dowry vs portion what difference

what is difference between dowry and portion

English

Etymology

From Middle English dowarye, dowerie, from Anglo-Norman dowarie, douarie, from Old French douaire, from Medieval Latin dōtārium, from Latin dōs.

Pronunciation

  • (Received Pronunciation) IPA(key): /ˈdaʊəɹi/
  • (US) IPA(key): /ˈdaʊɹi/
  • Rhymes: -aʊəɹi, -aʊɹi
  • Rhymes: -aʊɹi

Noun

dowry (countable and uncountable, plural dowries)

  1. Payment, such as property or money, paid by the bride’s family to the groom or his family at the time of marriage.
  2. (less common) Payment by the groom or his family to the bride’s family: bride price.
  3. (obsolete) Dower.
  4. A natural gift or talent.

Antonyms

  • dower
  • bride price

Hypernyms

  • marriage portion

Hyponyms

  • (bride price): lobola

Related terms

  • reverse dowry
  • dowager
  • endow

Translations

Verb

dowry (third-person singular simple present dowries, present participle dowrying, simple past and past participle dowried)

  1. To bestow a dowry upon.
    • 1999, Judith Everard, Michael C. E. Jones, Charters Duchess Constance Br, Page xvi
    • 2013 Noreen Giffney, Margrit Shildrick, Theory on the Edge: Irish Studies and the Politics of Sexual Difference, Page 62

See also

  • glory box
  • hope chest
  • trousseau

References

Anagrams

  • rowdy, wordy

Middle English

Noun

dowry

  1. Alternative form of dowarye


English

Etymology

From Middle English porcioun, borrowed from Old French porcion, from Latin portio (a share, part, portion, relation, proportion), akin to pars (part); see part. Compare proportion.

Pronunciation

  • (General American) IPA(key): /ˈpɔɹʃən/
  • (Received Pronunciation) IPA(key): /ˈpɔːʃən/
  • (Scotland, Ireland, other varieties without the horse–hoarse merger) IPA(key): /ˈpoəɹʃən/, /ˈpoːɹʃən/, /ˈpoɹʃən/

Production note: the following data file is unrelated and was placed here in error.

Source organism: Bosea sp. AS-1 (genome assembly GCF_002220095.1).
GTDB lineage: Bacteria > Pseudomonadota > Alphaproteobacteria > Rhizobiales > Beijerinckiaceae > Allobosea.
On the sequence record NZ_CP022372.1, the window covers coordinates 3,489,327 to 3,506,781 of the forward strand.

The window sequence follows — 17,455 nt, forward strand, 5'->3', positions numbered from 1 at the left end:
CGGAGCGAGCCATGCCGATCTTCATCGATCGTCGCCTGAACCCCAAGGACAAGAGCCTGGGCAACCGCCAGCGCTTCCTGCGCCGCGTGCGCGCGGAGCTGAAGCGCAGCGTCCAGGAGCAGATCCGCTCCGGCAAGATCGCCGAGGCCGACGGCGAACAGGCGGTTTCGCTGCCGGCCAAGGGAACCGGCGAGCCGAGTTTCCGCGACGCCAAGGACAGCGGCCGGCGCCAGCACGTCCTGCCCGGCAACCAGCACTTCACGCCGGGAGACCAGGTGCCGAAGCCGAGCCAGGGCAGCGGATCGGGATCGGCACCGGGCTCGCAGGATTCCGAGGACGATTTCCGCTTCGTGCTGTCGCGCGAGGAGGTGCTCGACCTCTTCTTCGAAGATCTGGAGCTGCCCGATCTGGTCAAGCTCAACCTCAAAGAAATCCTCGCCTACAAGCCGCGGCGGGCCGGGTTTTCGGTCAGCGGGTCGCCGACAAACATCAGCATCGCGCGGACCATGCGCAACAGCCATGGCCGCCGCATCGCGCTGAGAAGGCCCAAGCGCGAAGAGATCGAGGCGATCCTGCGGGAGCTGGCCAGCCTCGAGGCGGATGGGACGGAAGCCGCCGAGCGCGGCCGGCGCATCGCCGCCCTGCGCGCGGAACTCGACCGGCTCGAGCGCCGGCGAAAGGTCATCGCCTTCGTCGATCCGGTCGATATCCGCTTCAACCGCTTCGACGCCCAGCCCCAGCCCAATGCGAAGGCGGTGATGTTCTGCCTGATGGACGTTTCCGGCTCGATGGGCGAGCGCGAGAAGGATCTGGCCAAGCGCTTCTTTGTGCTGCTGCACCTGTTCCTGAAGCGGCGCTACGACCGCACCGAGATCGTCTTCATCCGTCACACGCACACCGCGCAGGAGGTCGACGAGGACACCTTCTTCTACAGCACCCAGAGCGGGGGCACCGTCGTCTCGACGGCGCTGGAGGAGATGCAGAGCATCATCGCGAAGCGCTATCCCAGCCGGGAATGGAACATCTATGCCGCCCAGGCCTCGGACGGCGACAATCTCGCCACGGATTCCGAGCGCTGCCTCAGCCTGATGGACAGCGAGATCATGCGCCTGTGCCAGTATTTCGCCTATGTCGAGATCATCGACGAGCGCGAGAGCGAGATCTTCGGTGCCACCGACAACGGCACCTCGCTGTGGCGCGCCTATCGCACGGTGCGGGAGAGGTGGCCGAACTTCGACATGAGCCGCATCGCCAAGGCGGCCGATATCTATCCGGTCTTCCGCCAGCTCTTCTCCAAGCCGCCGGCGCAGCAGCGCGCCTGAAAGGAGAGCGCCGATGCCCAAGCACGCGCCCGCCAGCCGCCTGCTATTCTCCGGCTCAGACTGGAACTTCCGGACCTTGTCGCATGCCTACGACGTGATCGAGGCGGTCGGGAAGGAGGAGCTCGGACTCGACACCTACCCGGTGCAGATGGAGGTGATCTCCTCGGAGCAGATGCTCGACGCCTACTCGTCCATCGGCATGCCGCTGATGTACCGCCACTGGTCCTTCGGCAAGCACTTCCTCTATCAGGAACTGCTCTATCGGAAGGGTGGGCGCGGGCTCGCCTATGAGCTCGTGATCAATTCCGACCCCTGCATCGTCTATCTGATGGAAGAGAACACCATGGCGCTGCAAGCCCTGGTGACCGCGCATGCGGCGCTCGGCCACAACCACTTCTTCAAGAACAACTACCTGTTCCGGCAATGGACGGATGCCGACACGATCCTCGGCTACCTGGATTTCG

• Rhymes: -ɔː(ɹ)ʃən

Noun

portion (plural portions)

  1. An allocated amount.
  2. That which is divided off or separated, as a part from a whole; a separated part of anything.
  3. One’s fate; lot.
    • Man’s portion is to die and rise again.
  4. The part of an estate given or falling to a child or heir; an inheritance.
  5. A wife’s fortune; a dowry.
    • 1613, William Shakespeare, The Two Noble Kinsmen, V. iv. 31:
      Commend me to her, and to piece her portion / Tender her this.

Usage notes

Relatively formal, compared to the more informal part or more concrete and casual piece. For example, “part of the money” (both informal) but “portion of the proceeds” (both formal).

Synonyms

  • part
  • piece

Derived terms

  • portionless
  • proportion
  • underportion

Translations

Verb

portion (third-person singular simple present portions, present participle portioning, simple past and past participle portioned)

  1. (transitive) To divide into amounts, as for allocation to specific purposes.
  2. (transitive) To endow with a portion or inheritance.
    • 1733, Alexander Pope, Epistle to Bathurst
      Him portioned maids, apprenticed orphans, blest.

Translations

Usage notes

  • Particularly used as portion out.
  • Relatively formal, compared to the more informal divide, divide up, or the casual divvy, divvy up.

Synonyms

  • apportion
  • divide, divide up
  • divvy, divvy up

Derived terms

  • portion off
  • portion out

Further reading

  • portion in Webster’s Revised Unabridged Dictionary, G. & C. Merriam, 1913.
  • portion in The Century Dictionary, New York, N.Y.: The Century Co., 1911.

French

Etymology

Borrowed from Latin portionem (accusative singular of portio).

Pronunciation

  • IPA(key): /pɔʁ.sjɔ̃/

Noun

portion f (plural portions)

  1. portion

Derived terms

  • portion congrue

Descendants

  • Turkish: porsiyon

Further reading

  • “portion” in Trésor de la langue française informatisé (The Digitized Treasury of the French Language).

Anagrams

  • potiron

Interlingua

Noun

portion (plural portiones)

  1. portion

Swedish

Pronunciation

Noun

portion c

  1. serving, an helping of food

Declension

Related terms

  • portionera

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